Common ragwort (Senecio jacobaea) is a widespread biennial species native to the British Isles. It contains toxins which are potentially lethal if ingested by grazing animals, and is a specified weed under the Weeds Act 1959. Where no threat is posed to livestock, ragwort forms part of the natural British flora and is a beneficial plant that supports a wide range of insects. During June 2007, plants of S. jacobaea growing in a field in Egham, showed symptoms of little leaf, chlorosis, and proliferation of axillary shoots. Infected plants frequently had fewer stems and reduced numbers of flower heads. The distribution of disease was patchy, with approximately 60% of plants displaying obvious symptoms. DNA sequencing showed that the pathogen had the highest similarity (96%) with the phytoplasma associated with yellows of Festuca arundinacea from Lithuania (GenBank Accession No. DQ640504) of the 16SrI group, 'Candidatus Phytoplasma asteris'. This is thought to be the first record of a phytoplasma infecting S. jacobaea in the UK.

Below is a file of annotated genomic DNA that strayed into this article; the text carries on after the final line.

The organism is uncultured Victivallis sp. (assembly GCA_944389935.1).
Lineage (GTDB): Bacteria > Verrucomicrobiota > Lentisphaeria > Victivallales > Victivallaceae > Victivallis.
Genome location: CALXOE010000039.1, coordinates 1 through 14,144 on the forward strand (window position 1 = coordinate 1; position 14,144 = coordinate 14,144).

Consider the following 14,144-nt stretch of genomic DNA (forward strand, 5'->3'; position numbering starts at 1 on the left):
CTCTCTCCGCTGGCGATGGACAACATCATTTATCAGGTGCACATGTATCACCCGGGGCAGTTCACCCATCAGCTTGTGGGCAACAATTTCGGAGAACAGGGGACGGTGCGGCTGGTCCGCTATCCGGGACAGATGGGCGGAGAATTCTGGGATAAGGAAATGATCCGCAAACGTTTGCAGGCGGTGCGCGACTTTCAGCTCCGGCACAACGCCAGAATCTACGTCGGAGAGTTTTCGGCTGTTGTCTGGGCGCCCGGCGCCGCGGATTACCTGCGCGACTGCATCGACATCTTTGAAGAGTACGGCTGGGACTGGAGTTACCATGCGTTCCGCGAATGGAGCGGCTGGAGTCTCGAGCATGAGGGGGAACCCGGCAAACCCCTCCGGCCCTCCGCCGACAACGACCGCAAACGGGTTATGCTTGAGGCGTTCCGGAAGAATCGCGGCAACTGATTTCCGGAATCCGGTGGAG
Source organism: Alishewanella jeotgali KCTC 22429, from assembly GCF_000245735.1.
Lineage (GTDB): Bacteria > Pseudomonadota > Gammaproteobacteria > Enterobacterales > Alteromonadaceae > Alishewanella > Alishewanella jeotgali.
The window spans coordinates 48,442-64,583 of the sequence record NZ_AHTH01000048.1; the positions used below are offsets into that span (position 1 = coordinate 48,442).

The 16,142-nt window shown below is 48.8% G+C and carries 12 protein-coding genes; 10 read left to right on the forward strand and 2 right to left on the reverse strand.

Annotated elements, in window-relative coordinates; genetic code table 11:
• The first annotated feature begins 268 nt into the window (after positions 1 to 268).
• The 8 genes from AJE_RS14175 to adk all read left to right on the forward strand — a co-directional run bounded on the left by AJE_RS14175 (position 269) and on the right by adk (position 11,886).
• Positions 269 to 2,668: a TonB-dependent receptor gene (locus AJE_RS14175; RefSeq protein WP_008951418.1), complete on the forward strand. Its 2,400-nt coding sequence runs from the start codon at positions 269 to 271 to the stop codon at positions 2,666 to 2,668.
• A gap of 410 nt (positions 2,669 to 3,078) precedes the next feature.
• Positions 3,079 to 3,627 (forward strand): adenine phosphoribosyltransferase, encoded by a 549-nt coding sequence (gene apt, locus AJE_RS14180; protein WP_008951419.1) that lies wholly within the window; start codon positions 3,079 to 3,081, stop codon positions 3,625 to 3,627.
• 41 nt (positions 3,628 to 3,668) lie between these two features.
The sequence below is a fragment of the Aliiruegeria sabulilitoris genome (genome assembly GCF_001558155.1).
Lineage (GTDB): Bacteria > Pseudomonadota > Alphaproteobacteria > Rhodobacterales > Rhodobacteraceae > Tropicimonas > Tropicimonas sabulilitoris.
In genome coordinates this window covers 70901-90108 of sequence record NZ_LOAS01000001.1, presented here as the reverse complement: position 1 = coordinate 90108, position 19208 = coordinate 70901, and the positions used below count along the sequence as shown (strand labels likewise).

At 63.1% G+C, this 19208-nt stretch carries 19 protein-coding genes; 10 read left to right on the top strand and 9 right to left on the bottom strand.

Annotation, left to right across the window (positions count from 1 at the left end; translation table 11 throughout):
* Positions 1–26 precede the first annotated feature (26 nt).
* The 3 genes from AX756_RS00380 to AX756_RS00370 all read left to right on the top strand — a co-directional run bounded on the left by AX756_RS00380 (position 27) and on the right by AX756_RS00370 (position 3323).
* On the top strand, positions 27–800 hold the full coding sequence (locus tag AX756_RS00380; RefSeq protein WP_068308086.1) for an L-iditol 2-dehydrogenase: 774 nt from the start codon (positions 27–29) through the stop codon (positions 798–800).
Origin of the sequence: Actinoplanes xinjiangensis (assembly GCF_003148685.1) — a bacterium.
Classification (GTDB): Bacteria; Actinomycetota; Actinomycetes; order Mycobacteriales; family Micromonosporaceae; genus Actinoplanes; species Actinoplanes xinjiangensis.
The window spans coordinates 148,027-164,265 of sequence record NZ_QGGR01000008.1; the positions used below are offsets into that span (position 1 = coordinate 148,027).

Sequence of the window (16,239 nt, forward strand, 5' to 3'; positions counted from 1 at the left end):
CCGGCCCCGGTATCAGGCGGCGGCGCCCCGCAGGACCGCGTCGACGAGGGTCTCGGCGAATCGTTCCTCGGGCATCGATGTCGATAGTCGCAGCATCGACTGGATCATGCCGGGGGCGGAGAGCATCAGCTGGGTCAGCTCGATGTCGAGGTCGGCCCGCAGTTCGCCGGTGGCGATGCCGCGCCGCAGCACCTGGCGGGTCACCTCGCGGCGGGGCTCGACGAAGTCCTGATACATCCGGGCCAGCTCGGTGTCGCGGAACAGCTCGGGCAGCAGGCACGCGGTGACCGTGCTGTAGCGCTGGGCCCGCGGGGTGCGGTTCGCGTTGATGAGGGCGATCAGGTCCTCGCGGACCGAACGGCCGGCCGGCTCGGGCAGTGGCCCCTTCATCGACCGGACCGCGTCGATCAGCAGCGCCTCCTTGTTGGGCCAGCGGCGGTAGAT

Reeder, R.; Arocha, Y. &#8216;Candidatus Phytoplasma asteris&#8217; identified in Senecio jacobaea in the United Kingdom. Plant Pathology (2008) 57 (4) 769-769. [DOI: 10.1111/j.1365-3059.2008.01849.x]